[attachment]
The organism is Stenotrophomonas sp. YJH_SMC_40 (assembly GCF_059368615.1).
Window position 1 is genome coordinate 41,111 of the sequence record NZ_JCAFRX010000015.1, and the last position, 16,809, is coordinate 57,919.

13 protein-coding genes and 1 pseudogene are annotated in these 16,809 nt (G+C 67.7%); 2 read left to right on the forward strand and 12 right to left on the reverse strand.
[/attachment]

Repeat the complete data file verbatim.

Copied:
The organism is Stenotrophomonas sp. YJH_SMC_40 (assembly GCF_059368615.1).
Window position 1 is genome coordinate 41,111 of the sequence record NZ_JCAFRX010000015.1, and the last position, 16,809, is coordinate 57,919.

13 protein-coding genes and 1 pseudogene are annotated in these 16,809 nt (G+C 67.7%); 2 read left to right on the forward strand and 12 right to left on the reverse strand.